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Agriculture stories

The following stories relate to Tasmania’s Agricultural sector:

Man on a mission

Edition 200_Meredith_Yung

David Meredith is on a mission. He owns a collection of Hobart upmarket establishments – including the iconic Islington Hotel – and has now scored a coup for Tasmania in Hong Kong’s supermarkets.

9 November 2018, Edition 200

Farming success

Edition 200_FrancesPeterBender

When they set up their salmon business as a side hobby, Frances and Peter Bender – the founders of Huon Aquaculture – could never have imagined they would create history by becoming the first fish farmers to be named Australian Farmer of the Year.

9 November 2018

The good oil

A golden oil from Tasmania’s northwest has just bagged silver. The cold pressed canola oil, from Hill Farm Preserves, has recently been awarded silver at the Sydney Royal Fine Food Show Awards, with criteria including smell, taste, and look. The oil also impressed the judges with its embrace of Tasmania’s clean, green, brand. Not only is it GM-free, but it is made from seed grown at a nearby farm. Like all products from Hill Farm Preserves, it is also made from natural ingredients and is bottled and labelled by hand. The range also includes oils infused with Cumin, Garlic, Ginger, Lemon and Wild Mountain Pepperberry. Hill Farm also produces artisan jams, vinegars, fruit paste, chutneys and mustard. Its products are exported to Japan, South Korea and Sri Lanka.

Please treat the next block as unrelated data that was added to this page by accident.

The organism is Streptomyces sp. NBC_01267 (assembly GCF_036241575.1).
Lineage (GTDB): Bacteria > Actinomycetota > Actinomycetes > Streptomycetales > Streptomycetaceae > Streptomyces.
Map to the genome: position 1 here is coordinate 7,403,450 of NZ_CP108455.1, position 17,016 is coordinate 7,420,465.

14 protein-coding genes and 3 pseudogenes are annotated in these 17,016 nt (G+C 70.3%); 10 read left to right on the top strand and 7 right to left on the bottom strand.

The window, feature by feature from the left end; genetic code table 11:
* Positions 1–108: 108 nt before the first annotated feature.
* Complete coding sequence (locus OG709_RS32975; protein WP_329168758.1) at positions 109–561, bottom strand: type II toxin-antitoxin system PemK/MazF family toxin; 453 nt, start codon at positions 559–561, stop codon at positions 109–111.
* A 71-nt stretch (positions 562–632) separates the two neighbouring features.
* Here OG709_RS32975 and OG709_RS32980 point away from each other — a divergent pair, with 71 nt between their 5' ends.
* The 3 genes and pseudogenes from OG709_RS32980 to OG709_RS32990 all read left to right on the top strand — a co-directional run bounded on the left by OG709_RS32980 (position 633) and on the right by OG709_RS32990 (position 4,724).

14 October 2018, Edition 199

A ‘quacking’ success

From chickens to ducks. That’s the career trajectory of former chicken industry worker, Matthew Crane, who is now successfully running Tasmania’s first pastured duck farm. We are all used to hearing about free-range chicken and grass-fed beef. Well, now duck is going designer as well. On his small farm south of Launceston, Crane is tapping into the boutique, free-range market, producing local pasture-fed duck meat; and it seems the local restaurants and butchers just can’t get enough. “You can definitely taste the difference in our product; it has a more earthy flavour and the colour of the fat is more yellow,” Crane told The Mercury. In fact, things are going so well Crane is hoping to cash in on the huge popularity of duck in Asia, and is eyeing off the export market. In the meantime, his small flock of happily roaming feathered friends continues to thrive. As they say, great weather for ducks! “Tasmania has the ideal climate for ducks because it’s cool and ducks don’t cope well with heat,” Crane explains.

14 October 2018, Edition 199

On the sheep’s back

Edition 199_FionaHume

An innovative Tasmanian not-for-profit organisation is helping farmers – such as Fiona Hume who tends Australia’s largest flock of rare English Leicester sheep – realise their dreams.

14 October 2018, Edition 199

January end for fruit fly